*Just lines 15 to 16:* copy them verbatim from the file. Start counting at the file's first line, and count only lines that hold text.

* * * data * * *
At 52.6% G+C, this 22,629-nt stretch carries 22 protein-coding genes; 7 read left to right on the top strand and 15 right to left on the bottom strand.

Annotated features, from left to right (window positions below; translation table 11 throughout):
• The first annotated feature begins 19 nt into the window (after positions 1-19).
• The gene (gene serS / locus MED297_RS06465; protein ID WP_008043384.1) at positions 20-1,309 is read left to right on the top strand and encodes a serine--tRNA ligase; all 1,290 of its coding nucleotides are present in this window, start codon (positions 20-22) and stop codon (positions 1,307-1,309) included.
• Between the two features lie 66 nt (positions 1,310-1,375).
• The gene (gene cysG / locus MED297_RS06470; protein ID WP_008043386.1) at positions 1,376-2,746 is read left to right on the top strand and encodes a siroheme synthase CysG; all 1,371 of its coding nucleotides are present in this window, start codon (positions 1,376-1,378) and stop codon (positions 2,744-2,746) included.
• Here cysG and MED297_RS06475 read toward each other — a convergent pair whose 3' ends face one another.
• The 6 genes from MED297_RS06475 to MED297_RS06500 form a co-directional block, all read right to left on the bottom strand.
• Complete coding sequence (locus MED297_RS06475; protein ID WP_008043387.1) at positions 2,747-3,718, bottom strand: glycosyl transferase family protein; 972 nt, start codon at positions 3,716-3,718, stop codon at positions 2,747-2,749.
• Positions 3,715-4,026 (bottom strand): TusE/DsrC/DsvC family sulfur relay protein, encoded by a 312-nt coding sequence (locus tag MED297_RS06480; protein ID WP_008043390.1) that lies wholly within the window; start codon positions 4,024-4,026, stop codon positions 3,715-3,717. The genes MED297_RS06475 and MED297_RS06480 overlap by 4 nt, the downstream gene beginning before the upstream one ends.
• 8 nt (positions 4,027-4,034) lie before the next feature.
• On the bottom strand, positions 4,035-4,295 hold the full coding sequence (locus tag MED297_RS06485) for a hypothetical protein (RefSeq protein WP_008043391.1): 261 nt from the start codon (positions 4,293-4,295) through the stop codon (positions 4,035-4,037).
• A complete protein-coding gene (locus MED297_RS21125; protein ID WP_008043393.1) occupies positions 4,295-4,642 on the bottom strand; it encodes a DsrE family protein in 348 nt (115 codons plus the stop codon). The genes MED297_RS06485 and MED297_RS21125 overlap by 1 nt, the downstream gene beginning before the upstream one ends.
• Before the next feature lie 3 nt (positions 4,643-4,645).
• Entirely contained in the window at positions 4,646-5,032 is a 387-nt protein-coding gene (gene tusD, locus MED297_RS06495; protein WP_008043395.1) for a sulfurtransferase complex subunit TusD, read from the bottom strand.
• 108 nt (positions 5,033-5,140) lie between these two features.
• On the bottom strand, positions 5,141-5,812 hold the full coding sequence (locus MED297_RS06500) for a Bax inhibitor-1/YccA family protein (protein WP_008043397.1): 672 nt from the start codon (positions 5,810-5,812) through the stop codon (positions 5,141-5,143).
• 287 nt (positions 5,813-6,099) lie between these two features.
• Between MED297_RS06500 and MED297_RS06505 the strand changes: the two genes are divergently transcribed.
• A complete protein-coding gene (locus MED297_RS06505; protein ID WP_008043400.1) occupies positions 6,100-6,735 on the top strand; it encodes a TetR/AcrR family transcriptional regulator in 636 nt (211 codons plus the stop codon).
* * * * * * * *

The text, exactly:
• Entirely contained in the window at positions 4,646-5,032 is a 387-nt protein-coding gene (gene tusD, locus MED297_RS06495; protein WP_008043395.1) for a sulfurtransferase complex subunit TusD, read from the bottom strand.
• 108 nt (positions 5,033-5,140) lie between these two features.